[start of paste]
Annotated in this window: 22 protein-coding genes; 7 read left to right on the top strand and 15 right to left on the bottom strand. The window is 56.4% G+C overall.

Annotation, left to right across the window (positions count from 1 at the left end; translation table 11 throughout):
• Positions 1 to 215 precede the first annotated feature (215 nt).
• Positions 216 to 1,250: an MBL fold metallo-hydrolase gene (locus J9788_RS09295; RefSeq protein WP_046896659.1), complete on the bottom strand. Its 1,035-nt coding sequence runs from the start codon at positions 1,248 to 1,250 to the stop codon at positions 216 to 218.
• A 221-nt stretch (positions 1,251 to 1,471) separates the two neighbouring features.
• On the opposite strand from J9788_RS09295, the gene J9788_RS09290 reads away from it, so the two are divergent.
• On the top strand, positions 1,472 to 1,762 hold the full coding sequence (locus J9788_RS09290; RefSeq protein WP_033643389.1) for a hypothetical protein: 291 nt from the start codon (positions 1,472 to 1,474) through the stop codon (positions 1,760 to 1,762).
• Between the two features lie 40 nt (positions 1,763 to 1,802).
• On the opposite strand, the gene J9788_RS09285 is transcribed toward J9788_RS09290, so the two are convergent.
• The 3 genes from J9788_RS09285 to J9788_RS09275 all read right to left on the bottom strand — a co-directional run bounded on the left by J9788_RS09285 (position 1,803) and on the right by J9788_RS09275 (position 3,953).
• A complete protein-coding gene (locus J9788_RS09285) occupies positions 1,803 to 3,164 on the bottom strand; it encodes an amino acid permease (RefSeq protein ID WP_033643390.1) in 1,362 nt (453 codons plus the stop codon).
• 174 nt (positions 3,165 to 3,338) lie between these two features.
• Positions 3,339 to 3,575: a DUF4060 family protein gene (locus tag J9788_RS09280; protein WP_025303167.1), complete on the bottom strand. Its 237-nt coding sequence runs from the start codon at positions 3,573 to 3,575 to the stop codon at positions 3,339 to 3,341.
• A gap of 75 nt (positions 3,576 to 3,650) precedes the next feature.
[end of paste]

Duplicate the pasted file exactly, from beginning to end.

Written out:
Annotated in this window: 22 protein-coding genes; 7 read left to right on the top strand and 15 right to left on the bottom strand. The window is 56.4% G+C overall.

Annotation, left to right across the window (positions count from 1 at the left end; translation table 11 throughout):
• Positions 1 to 215 precede the first annotated feature (215 nt).
• Positions 216 to 1,250: an MBL fold metallo-hydrolase gene (locus J9788_RS09295; RefSeq protein WP_046896659.1), complete on the bottom strand. Its 1,035-nt coding sequence runs from the start codon at positions 1,248 to 1,250 to the stop codon at positions 216 to 218.
• A 221-nt stretch (positions 1,251 to 1,471) separates the two neighbouring features.
• On the opposite strand from J9788_RS09295, the gene J9788_RS09290 reads away from it, so the two are divergent.
• On the top strand, positions 1,472 to 1,762 hold the full coding sequence (locus J9788_RS09290; RefSeq protein WP_033643389.1) for a hypothetical protein: 291 nt from the start codon (positions 1,472 to 1,474) through the stop codon (positions 1,760 to 1,762).
• Between the two features lie 40 nt (positions 1,763 to 1,802).
• On the opposite strand, the gene J9788_RS09285 is transcribed toward J9788_RS09290, so the two are convergent.
• The 3 genes from J9788_RS09285 to J9788_RS09275 all read right to left on the bottom strand — a co-directional run bounded on the left by J9788_RS09285 (position 1,803) and on the right by J9788_RS09275 (position 3,953).
• A complete protein-coding gene (locus J9788_RS09285) occupies positions 1,803 to 3,164 on the bottom strand; it encodes an amino acid permease (RefSeq protein ID WP_033643390.1) in 1,362 nt (453 codons plus the stop codon).
• 174 nt (positions 3,165 to 3,338) lie between these two features.
• Positions 3,339 to 3,575: a DUF4060 family protein gene (locus tag J9788_RS09280; protein WP_025303167.1), complete on the bottom strand. Its 237-nt coding sequence runs from the start codon at positions 3,573 to 3,575 to the stop codon at positions 3,339 to 3,341.
• A gap of 75 nt (positions 3,576 to 3,650) precedes the next feature.